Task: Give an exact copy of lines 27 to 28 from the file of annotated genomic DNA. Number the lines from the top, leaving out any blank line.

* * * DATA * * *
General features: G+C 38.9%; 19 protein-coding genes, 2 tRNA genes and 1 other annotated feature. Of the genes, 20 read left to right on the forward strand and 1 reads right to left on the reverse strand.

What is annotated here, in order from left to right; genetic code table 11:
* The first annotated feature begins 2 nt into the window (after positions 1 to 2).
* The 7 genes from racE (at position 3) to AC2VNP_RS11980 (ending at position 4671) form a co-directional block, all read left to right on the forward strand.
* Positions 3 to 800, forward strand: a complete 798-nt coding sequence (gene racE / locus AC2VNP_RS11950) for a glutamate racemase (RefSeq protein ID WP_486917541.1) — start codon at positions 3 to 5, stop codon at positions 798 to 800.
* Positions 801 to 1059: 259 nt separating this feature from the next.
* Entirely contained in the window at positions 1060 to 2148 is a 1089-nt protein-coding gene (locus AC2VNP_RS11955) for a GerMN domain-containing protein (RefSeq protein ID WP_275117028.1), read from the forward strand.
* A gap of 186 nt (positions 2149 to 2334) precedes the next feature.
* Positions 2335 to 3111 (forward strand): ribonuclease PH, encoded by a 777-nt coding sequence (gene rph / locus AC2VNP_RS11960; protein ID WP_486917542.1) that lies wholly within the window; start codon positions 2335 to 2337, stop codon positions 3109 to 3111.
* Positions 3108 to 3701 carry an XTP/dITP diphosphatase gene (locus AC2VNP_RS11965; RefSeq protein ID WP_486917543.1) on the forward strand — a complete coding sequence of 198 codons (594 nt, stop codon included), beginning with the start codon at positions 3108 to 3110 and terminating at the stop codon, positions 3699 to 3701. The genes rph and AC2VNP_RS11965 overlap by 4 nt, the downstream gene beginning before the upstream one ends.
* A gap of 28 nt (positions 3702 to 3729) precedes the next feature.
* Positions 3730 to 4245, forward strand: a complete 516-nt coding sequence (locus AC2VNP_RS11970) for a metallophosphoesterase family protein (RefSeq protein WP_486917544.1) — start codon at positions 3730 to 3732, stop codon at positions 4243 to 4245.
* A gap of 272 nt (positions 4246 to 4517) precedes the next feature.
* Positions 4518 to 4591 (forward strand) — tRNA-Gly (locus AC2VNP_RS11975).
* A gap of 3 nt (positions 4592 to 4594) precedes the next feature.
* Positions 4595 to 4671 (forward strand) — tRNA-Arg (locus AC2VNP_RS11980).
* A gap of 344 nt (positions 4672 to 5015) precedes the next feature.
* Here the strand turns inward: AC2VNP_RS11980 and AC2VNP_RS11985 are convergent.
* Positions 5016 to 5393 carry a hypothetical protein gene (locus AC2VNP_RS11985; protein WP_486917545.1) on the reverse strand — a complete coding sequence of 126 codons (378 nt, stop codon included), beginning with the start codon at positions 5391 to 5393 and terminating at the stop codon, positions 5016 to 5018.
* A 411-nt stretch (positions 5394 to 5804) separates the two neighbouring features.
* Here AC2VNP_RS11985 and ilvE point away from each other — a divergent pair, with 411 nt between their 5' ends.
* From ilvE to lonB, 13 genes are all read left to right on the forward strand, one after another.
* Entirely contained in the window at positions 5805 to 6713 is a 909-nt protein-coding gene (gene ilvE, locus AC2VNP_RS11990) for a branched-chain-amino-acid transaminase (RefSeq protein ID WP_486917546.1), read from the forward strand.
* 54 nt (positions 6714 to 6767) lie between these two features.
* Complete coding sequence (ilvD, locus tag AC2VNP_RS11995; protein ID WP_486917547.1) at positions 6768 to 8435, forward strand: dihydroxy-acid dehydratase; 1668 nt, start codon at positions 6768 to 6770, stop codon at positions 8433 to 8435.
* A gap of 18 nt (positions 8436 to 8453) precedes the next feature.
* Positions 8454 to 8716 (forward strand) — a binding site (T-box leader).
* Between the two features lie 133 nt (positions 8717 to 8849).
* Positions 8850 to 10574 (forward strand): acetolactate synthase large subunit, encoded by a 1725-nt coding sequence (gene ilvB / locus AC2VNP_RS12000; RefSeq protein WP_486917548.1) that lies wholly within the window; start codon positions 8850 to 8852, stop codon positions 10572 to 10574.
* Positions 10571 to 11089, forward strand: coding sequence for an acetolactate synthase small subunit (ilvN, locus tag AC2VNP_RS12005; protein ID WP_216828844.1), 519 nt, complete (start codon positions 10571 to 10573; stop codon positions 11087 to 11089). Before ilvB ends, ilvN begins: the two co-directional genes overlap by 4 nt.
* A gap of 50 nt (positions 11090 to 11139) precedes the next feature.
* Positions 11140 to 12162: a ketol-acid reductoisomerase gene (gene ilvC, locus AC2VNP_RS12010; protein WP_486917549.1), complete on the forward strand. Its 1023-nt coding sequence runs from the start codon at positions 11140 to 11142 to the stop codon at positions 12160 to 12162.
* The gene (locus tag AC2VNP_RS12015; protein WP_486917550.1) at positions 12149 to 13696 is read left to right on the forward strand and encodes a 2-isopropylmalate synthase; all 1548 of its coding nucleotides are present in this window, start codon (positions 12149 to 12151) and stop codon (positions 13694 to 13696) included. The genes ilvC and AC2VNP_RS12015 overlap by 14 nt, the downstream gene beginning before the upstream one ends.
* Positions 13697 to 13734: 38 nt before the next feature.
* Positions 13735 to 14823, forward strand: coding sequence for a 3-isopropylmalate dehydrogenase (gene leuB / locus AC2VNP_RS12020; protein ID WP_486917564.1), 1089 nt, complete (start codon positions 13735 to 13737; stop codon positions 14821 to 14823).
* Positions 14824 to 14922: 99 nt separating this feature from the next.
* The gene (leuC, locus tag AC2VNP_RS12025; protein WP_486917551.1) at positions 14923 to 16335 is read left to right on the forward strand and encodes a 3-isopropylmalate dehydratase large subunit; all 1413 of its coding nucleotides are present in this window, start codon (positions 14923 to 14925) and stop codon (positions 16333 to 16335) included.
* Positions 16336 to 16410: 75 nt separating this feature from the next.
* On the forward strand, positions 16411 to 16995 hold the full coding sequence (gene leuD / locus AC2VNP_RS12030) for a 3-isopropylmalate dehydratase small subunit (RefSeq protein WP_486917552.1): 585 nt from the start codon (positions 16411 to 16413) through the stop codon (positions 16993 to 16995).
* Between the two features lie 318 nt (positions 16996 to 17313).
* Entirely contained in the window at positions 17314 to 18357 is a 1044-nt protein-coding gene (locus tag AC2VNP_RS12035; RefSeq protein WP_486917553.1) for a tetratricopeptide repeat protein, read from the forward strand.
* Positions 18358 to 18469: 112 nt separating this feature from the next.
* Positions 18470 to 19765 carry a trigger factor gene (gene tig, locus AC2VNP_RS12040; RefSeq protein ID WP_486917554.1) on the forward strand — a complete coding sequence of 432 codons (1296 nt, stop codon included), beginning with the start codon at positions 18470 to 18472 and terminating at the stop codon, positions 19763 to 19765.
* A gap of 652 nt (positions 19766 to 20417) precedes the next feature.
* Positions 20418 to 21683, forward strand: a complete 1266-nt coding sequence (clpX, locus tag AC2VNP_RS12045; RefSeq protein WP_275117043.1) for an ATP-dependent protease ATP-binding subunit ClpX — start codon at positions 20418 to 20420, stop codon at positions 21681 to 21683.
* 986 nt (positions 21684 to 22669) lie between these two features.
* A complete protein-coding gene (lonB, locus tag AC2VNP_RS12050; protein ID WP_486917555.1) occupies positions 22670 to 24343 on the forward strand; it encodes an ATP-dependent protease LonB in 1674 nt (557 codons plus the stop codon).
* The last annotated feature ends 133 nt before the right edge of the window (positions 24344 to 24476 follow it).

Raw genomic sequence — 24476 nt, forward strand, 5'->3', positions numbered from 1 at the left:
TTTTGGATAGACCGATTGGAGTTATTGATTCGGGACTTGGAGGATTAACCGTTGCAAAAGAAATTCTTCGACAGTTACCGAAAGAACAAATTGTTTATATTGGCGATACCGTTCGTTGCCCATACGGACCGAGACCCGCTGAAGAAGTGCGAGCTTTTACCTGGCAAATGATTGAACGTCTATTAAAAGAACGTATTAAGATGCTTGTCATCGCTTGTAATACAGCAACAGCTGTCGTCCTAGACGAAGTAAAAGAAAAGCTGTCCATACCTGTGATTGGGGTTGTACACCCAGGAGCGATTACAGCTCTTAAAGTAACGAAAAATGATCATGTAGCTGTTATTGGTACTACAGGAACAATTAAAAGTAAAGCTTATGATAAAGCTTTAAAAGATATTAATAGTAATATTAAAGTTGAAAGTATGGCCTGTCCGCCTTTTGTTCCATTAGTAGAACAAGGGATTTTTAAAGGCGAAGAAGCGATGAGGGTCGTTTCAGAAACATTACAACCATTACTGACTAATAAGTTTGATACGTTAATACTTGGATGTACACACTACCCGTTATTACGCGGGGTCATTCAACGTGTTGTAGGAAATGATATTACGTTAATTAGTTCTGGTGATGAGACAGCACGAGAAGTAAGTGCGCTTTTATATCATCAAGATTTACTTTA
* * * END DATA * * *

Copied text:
* Positions 8454 to 8716 (forward strand) — a binding site (T-box leader).
* Between the two features lie 133 nt (positions 8717 to 8849).